Sri Lanka Easter bombings: At Colombo airport, locals and arriving tourists remain defiant

Despite defused bomb outside Bandaranaike’s terminal and carnage further afield, those arriving say they will continue with their journeys

Passengers wait inside the arrival hall at Bandaranaike International Airport in Katunayake on April 22, 2019, after authorities imposed a curfew following eight bomb blasts in the country. A series of eight devastating bomb blasts ripped through high-end hotels and churches holding Easter services in Sri Lanka on April 21, killing at least 207 people, including dozens of foreigners. / AFP / Jewel SAMAD
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Less than 24 hours after the deadliest attack in Sri Lanka’s history, its international airport in Colombo sits under a blanket of darkness punctuated only by the bright glow of the terminal and the lights that line the runways. But Monday was a dark day in Sri Lanka for another reason: terror.

The capital and country that Bandaranaike International serves are under lockdown and the airport is filled at 3am with travellers either trying to leave the country after suicide bombers murdered more than 200 people in eight different locations, or those waiting around for hours for a curfew to be lifted so they can travel on to their destination. A twilight curfew from 6pm to 6am has stifled movement in what is usually one of the most congested cities in the world.

Welcoming airport officers dressed in turquoise uniforms smile on arrival in an attempt to mask the situation from arriving visitors. Soldiers clad in red berets, camouflage slacks and armed with machine guns patrol the terminal floor, an ambulance sits outside the airport for any medical emergency and every person, including Sri Lankan soldiers, are body searched upon entry to the building.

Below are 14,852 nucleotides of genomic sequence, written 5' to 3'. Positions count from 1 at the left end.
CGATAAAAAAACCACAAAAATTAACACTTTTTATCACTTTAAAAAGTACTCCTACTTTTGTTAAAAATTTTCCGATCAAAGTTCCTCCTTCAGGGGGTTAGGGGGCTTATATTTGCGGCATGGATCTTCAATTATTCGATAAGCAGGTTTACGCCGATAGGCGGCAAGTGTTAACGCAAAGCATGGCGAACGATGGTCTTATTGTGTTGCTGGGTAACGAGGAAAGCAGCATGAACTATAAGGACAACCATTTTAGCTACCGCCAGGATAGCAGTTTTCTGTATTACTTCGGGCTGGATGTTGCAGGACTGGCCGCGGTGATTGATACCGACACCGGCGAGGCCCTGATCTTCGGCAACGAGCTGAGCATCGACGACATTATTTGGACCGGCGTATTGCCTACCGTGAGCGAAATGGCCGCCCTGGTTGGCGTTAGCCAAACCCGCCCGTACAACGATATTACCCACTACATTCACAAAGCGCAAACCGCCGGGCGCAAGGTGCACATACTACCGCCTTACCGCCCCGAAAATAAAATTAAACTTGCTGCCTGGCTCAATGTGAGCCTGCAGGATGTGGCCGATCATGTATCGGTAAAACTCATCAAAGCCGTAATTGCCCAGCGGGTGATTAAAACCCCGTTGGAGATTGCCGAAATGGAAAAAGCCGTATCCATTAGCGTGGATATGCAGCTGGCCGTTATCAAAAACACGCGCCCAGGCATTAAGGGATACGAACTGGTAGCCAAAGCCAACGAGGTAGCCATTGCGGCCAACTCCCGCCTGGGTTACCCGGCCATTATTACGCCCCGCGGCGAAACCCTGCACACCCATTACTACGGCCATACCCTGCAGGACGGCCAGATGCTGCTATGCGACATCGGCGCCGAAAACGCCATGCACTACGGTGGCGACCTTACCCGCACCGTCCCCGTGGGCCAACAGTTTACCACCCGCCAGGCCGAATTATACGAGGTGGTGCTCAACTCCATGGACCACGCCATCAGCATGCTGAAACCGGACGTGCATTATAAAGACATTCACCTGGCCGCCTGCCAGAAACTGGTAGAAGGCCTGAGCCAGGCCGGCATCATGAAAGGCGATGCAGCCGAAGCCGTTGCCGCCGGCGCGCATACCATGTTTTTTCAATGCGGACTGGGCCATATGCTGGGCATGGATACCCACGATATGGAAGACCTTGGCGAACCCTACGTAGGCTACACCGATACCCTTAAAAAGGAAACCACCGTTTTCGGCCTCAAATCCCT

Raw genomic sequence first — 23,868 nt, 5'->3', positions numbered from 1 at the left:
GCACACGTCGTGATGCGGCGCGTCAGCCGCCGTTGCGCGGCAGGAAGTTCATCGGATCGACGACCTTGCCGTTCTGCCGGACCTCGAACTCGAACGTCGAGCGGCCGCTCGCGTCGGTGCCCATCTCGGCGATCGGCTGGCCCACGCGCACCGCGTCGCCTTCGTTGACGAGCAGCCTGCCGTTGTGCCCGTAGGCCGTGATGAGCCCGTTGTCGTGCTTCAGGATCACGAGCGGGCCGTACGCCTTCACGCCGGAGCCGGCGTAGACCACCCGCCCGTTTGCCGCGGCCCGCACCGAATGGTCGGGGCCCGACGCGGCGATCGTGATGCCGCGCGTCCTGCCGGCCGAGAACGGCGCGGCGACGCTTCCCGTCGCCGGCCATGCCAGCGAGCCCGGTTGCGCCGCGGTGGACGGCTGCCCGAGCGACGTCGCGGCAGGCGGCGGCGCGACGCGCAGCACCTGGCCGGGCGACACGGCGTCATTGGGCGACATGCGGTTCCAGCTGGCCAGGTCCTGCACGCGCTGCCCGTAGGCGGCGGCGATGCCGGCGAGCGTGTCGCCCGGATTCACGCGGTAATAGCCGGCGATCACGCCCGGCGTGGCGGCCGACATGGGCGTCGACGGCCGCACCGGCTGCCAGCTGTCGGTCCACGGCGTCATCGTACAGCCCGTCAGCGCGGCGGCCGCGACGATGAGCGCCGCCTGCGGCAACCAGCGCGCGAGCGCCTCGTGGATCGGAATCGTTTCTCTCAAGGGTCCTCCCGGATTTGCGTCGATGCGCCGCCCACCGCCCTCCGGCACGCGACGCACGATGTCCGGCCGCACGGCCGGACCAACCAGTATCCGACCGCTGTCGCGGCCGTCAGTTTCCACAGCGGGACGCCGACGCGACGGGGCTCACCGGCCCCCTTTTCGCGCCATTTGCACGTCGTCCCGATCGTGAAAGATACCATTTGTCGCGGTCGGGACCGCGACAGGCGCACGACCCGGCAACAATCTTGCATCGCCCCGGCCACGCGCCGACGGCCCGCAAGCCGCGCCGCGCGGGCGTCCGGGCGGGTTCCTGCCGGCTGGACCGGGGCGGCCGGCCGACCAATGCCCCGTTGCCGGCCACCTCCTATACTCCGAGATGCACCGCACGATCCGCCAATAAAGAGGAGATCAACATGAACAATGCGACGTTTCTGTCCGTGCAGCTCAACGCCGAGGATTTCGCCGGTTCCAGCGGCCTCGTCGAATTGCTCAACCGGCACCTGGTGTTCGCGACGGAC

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A pipe bomb, discovered by a routine military patrol, was defused outside the main terminal just hours earlier. "It was a crude, six-foot pipe bomb that was found by the roadside," an air force spokesman told AFP news agency. "We have removed it and safely defused it at an air force location." There was no indication if the discovery was linked to Sunday’s coordinated attacks.

At the departures gate, tourists are whisked straight into the building by an array of security officers who try to minimise the amount of time they spend land side. Etihad Airlines staff said no additional security measures had been put in place for travel to Sri Lanka, but the island's national carrier warned those leaving the country to arrive four hours before their flight because of increased checks.

A queue waits two-and-a-half-hours for an official airport taxi that can bypass the curfew and the line snakes around the hall. People kick their bags along in frustration while dozens of others have given up waiting until 6am for normality to resume.

A Christian sermon plays on a large LG television set up in the middle of the terminal hall. Instead of the tense atmosphere that is permeating Colombo, Bandaranaike International feels like an airport that has run out of energy. Airport staffers sit asleep behind their counters, from the information desk to the transit hub.

A Sri Lanka tourism stand sits empty, its banner as the number one destination for 2019 by travel guidebook company Lonely Planet stands on its own, likely to be brought down next year, if not sooner. At least twenty-five foreign nationals were killed on Sunday, including at least five Brits, three Danes, two Turks and one Japanese and several Americans.

But as security operations continue across the country amid fears of further attacks, both locals returning home and tourists arriving to experience a new land say they will continue with their journeys.

epa07520986 Sri Lankan Security personal pass the damaged Kingsbury Hotel, where a fatal blast occured the day before, in Colombo, Sri Lanka, 22 April 2019. According to news reports, at least 290 people have been killed and over 500 were injured on 21 April 2019 in a series of blasts during Easter Sunday service at churches and at hotels across Colombo.  EPA/M.A. PUSHPA KUMARA
Sri Lankan Security personnel pass the damaged Kingsbury Hotel where a fatal blast ripped through the building on Sunday. EPA